Articles Posted in Bankruptcy

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Morrison Informatics, Inc. (the “Company”) filed a petition for Chapter 7 Bankruptcy relief in September 2009. In May 2011, the Company and two shareholders, who also were officers of the corporation, commenced a civil action in the court of common pleas against Members 1st Federal Credit Union, Mark Zampelli, and Scott Douglass. In the ensuing complaint, the Company and the Shareholders asserted that, beginning sometime after January 2005 and continuing into 2009, the Company’s finance manager, Zampelli, had colluded with a Credit Union relationships officer, Douglass, to embezzle Company funds. The complaint advanced claims against the Credit Union, Zampelli, and Douglass variously sounding in fraud, conversion, civil conspiracy, and negligence. The question this case presented for the Supreme Court's review concerned whether a federal bankruptcy trustee could be substituted as a plaintiff in a civil action previously commenced by the debtor in bankruptcy in a Pennsylvania state court, although the statutory limitations period expired prior to the attempted substitution. "Although we recognize that the interests of a debtor and a trustee may diverge in some respects, we find it most important that trustees’ interests are derivative, and accordingly, they generally cannot assert any greater rights as against defendants than debtors could have in the first instance." The Supreme Court departed from the Superior Court’s focus on the continued “existence” of the Company after the initiation of insolvency proceedings, and the Court rejected a strict rule foreclosing a relation-back approach to substitution of a bankruptcy trustee for a debtor. Instead, the Court held that relation back in favor of a federal bankruptcy trustee was appropriate, at least where the trustee has acted in a reasonably diligent fashion to secure his or her substitution, and there is no demonstrable prejudice to defendants. View "Morrison Info. v. Members 1st FCU" on Justia Law

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This case arose from the liquidation proceedings of Reliance Insurance Company. One of Reliance's policyholders, Warrantech Consumer Products Services, Inc., submitted various proofs of claim seeking reimbursement under two insurance policies in which Reliance agreed to indemnify Warrantech for all future liabilities arising under certain warranty/service contracts Warrantech entered during the applicable policy period. The Commonwealth Court denied Warrantech's claims, holding that 40 P.S. 221.21 of the Insurance Department Act applied to terminate coverage for all "risks in effect" under a policy of insurance no later than thirty days after the respective insurer enters liquidation, notwithstanding that the relevant policies of insurance were cancelled prior to the date of liquidation. Finding no reversible error, the Supreme Court affirmed the Commonwealth Court's judgment. View "Warrantech v. Reliance Ins Co." on Justia Law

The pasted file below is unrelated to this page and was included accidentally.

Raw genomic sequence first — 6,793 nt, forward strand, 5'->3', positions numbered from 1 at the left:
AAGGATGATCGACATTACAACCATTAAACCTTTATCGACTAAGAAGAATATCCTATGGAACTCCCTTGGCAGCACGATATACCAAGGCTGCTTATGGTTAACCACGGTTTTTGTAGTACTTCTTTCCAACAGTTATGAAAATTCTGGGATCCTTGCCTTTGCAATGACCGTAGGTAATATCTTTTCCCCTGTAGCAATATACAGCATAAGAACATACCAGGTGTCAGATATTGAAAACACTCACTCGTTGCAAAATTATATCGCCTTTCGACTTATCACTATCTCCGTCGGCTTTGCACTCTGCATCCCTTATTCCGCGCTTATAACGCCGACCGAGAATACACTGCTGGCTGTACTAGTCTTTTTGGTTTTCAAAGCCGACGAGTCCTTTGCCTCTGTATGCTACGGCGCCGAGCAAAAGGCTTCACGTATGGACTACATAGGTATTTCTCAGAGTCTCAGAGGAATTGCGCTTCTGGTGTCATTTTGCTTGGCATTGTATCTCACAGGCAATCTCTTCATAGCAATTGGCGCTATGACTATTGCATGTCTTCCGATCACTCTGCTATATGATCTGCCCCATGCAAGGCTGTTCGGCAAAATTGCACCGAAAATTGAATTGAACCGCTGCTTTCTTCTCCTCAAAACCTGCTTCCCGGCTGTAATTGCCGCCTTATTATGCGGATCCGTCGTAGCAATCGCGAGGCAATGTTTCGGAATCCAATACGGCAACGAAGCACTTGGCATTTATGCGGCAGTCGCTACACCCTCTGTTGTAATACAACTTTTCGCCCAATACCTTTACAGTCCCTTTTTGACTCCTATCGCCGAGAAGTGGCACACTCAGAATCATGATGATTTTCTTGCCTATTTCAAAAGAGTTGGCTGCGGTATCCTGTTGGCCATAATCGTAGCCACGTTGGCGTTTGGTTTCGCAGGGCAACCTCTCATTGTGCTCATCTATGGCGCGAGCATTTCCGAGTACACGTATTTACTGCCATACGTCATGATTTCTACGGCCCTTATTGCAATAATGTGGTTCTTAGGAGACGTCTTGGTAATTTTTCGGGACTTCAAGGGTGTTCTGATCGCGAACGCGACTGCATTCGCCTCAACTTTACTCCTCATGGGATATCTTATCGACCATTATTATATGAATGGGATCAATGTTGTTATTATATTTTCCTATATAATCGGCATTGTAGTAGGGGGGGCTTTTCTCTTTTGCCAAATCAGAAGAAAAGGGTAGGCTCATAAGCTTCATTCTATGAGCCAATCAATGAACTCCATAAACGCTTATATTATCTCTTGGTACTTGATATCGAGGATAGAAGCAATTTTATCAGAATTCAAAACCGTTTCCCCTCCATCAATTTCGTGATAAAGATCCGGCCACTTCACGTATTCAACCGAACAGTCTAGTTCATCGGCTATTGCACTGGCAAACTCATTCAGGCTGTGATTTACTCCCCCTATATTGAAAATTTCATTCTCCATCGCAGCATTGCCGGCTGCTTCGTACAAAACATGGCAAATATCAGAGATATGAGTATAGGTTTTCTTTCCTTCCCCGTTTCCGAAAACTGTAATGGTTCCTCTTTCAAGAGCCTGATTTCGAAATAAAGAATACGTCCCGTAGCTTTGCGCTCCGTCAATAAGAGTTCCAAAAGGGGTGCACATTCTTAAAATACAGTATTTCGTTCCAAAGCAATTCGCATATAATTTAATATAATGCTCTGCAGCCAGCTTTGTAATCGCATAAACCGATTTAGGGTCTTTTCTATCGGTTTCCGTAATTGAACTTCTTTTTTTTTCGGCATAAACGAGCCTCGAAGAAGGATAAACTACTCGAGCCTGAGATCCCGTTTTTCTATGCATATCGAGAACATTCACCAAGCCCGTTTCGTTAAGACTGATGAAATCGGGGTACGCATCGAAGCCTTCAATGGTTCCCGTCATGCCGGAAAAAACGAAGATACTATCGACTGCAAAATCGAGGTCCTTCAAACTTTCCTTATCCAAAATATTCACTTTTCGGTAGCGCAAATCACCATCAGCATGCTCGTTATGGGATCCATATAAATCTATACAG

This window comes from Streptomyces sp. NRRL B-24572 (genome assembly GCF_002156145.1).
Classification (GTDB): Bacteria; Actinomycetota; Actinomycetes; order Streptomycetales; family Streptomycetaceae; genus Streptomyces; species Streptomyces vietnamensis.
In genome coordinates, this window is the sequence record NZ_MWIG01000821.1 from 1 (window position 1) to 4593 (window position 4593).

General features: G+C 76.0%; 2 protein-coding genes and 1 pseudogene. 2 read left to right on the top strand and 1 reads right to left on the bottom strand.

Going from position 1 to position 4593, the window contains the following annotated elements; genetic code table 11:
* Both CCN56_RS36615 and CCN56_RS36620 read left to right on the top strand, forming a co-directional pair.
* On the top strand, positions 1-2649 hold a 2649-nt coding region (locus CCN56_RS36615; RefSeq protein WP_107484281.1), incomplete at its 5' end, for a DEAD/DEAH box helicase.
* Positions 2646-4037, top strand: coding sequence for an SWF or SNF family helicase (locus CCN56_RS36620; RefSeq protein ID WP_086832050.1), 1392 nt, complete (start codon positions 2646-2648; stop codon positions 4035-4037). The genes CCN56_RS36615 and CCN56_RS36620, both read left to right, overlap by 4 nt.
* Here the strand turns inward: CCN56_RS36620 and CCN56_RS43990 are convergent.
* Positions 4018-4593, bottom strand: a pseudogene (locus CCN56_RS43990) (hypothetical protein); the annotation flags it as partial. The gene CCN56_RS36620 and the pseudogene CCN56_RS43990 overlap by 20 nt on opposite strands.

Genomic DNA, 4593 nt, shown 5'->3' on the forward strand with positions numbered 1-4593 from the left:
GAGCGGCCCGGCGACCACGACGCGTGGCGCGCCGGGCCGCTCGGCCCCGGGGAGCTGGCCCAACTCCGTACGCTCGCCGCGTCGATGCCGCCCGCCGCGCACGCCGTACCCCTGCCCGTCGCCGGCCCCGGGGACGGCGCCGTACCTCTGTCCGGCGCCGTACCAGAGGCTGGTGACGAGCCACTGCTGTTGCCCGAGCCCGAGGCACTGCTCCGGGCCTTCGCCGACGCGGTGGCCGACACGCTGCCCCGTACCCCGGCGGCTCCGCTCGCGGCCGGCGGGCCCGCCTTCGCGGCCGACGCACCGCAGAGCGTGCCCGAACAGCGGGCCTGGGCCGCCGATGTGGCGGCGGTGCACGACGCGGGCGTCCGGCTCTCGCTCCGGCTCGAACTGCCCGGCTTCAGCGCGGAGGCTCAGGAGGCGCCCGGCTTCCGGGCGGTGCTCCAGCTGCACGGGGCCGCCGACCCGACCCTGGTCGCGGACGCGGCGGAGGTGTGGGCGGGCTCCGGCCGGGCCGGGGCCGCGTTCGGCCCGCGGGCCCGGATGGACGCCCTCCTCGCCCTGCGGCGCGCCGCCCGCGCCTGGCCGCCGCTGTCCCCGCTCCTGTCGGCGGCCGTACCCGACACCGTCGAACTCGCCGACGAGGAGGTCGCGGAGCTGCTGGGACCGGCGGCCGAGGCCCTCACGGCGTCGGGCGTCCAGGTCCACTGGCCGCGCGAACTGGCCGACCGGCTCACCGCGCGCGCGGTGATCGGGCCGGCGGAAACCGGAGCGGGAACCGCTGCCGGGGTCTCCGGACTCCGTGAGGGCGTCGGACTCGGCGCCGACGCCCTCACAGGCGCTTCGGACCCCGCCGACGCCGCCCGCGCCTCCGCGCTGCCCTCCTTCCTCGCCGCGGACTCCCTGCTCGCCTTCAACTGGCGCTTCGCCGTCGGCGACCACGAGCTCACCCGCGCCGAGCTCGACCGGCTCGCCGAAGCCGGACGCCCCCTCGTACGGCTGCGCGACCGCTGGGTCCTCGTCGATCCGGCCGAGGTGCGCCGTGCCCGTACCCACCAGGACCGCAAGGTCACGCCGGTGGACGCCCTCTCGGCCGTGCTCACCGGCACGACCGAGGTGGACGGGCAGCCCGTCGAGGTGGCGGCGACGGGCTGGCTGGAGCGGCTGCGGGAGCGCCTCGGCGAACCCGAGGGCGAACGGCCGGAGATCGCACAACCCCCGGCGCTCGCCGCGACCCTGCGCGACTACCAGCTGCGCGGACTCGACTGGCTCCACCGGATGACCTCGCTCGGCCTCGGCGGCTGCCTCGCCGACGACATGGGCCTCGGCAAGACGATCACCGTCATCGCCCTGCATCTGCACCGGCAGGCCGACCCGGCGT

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Appellee United States Organizations for Bankruptcy Alternatives, Inc. (USOBA) and Appellant Department of Banking challenged different aspects of the Commonwealth Court's decision that the Pennsylvania Debt Management Services Act (Act 117) was unconstitutional in part. At the request of the Supreme Court, the parties addressed whether the lower court's disposition was a final order appealable pursuant to the Rules of Appellate Procedure. The General Assembly adopted Act 117 in October 2008 to regulate, in relevant part, providers of debt settlement services (“DSS”). A DSS provider negotiates with creditors on behalf of a consumer “for the purpose of the creditor forgiving part or all of the principal of the debt incurred or credit extended to that consumer.” Pursuant to Section 3(b) of Act 117, DSS providers are prohibited from operating in Pennsylvania without a license from the Banking Department, and are required to comply with the Department’s regulations. Other sections of Act 117 list licensing fees, describe the initial licensing, license renewal, revocation, and reinstatement processes, and create penalties for violations of the statute. USOBA claimed that Act 117 violates the non-delegation, equal protection, and due process provisions of the Pennsylvania and U.S. Constitutions, and requested a declaratory judgment, injunctive relief, and compensation for attorneys’ fees and costs. The Department denied the allegations, and filed an Application for Summary Relief, claiming that the contentions in the complaint were insufficient as a matter of law to state a claim. Following a hearing, the Commonwealth Court denied the Department’s application in an unpublished opinion. Upon review of the Act, the applicable legal authority and the trial record, the Supreme Court concluded that the Commonwealth Court's order was not appealable and quashed the parties' appeals. View "United States Org. for Bankruptcy Alt. v. Dept. of Banking" on Justia Law